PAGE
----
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Recent News

The Saskatchewan Landlord Association is exploring a registry to address concerns about rental properties.

The association’s executive officer, Chanda Lockhart, appeared before a Saskatoon city council committee on Monday to express concerns about the possibility that the city might require landlords to acquire a licence.

Lockhart said she thought compliance with such a requirement would be minimal and instead proposed a landlord registry modelled on one in British Columbia.

The city’s planning, development and community services committee endorsed exploring the possibility of requiring a licence for landlords as one part of a strategy to reduce nuisance calls for emergency services.

“I think we need to work closely with some of these partners that are really close to this,” Mayor Charlie Clark said, noting some properties can generate 1,000 calls for emergency services in a year. He asked Lockhart for her suggestion for a solution.

Lockhart, who said her association represents 700 landlords — about half of them in Saskatoon — said the B.C. landlord registry is a voluntary initiative that requires landlords to take a two-hour online course and then score at least 80 per cent on a related quiz.

The registry attempts to ensure landlords know the law, and it provides a guide for renters, who can avoid landlords who do not belong to the registry.

Coun. Hilary Gough got support for her motion to pursue consultation with stakeholders, including groups that represent landlords and renters. Clark said a “sophisticated solution” is needed.

A City of Saskatoon report says licences for landlords represent one way to address nuisance calls. The other method would be to regulate nuisance calls by setting thresholds for excessive calls, which, once exceeded, would require the property owner to pay the cost of emergency services.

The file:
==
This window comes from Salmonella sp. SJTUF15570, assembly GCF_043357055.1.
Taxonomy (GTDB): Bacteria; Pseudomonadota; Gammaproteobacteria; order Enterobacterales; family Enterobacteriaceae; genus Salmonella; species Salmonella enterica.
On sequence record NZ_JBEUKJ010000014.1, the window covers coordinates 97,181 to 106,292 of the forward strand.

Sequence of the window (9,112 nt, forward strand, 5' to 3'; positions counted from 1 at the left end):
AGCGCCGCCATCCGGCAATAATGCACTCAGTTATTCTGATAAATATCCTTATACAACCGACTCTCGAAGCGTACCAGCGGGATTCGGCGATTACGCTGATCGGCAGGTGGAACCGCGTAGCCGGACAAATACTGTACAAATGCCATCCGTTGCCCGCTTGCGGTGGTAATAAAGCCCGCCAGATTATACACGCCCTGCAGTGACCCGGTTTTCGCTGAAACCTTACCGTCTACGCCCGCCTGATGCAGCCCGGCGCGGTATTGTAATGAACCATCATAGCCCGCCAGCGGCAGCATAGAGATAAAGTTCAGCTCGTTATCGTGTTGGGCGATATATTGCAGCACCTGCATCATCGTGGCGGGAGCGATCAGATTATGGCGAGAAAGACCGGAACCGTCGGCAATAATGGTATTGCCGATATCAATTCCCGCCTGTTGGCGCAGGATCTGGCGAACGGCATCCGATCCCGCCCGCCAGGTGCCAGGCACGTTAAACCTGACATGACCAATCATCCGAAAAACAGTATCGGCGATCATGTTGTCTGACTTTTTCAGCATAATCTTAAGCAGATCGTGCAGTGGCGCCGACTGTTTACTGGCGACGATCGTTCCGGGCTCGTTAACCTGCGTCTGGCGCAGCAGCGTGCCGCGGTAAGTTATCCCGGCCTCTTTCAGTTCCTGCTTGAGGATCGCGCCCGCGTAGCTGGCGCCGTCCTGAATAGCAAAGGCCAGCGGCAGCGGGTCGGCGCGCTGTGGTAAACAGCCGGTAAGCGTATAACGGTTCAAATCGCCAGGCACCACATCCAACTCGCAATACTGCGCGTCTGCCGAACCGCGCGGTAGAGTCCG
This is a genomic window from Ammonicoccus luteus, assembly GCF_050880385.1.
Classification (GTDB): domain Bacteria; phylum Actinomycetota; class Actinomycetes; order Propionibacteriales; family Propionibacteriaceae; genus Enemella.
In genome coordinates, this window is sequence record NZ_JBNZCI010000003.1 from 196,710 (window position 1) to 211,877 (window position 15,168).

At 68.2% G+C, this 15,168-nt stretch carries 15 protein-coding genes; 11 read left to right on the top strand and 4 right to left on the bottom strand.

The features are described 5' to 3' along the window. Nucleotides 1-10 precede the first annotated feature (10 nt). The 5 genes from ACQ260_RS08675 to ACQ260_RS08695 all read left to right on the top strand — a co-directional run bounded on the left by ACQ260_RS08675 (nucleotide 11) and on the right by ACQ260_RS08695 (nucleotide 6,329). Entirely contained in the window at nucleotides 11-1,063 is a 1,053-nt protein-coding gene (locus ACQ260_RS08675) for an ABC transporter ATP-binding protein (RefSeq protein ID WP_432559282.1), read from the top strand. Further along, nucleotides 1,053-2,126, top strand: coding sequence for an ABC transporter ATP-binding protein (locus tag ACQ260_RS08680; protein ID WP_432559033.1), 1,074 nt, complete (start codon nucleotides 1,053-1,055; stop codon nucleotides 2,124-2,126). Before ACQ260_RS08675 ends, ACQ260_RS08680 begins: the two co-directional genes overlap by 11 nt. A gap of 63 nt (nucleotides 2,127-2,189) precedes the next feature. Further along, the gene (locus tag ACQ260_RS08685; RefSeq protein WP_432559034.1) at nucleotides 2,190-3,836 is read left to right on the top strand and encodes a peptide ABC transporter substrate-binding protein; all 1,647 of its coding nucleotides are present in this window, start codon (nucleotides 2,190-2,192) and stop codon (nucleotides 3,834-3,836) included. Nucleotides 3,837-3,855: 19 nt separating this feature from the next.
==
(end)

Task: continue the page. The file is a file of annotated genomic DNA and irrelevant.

The report by city solicitor Patricia Warwick warns that both approaches present challenges.

“I definitely want us to approach this cautiously,” Coun. Zach Jeffries said.

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Joey Brooks owes rent but won't pay because that's 'the way the law is'.

joey brooks

Regina tenant Joey Brooks admits he owes his former landlord Mark Gosselin a couple months of rent, but he's not offering to pay up.

Instead, he suggested Gosselin will "have to file down at the residential tenancies office for the rent that is now due."

This is the third landlord dispute over rent that Brooks has had in the past eight months. In each case, he has refused to pay some rent and has dragged his landlords through lengthy appeal processes.

Read more here

Saskatchewan Landlord Association calls on provincial government for help

Daniel Portras has continued to manipulate the system in order to live in the home of yet another Regina landlord without paying, despite the fact that CBC's iTeam shone a light on him a couple of months ago.

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The case of a Saskatoon landlord and a tenant who fell behind on rent payments may be re-opened.

Erin Perehudoff rented a home to Michelle Arcand in November of last year. Within months Arcand fell behind on payments. Perehudoff said her property was also ruined, with damage and garbage left behind.


Sask. Party government unveils throne speech

On the housing front, Wall said he plans to change legislation so that property owners who don't join the Saskatchewan Rental Housing Industry Association (SRHIA) will have to give notice of one year before making a rent hike. The current notice period is six months.

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Landlords' Association to assist tenants facing significant rent ...

Prairie Post (blog) - 6 Oct 2011
The TAP, which will be run by experienced SRHIA landlords and property managers ... If requested by the tenant, the TAP will draw on the SRHIA membership to ...

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Tenants getting help

By Jeremy Warren, The StarPhoenix October 11, 2011

Saskatchewan's landlord association is offering tenants who are faced with large rent increases a way to find more affordable accommodations.

The Saskatchewan Rental Housing Industry Association has started the Tenant Assistance Process, which aims to work with tenants and landlords to find common ground on rent increases or help tenants find new accommodations with the association's landlord and property manager members.

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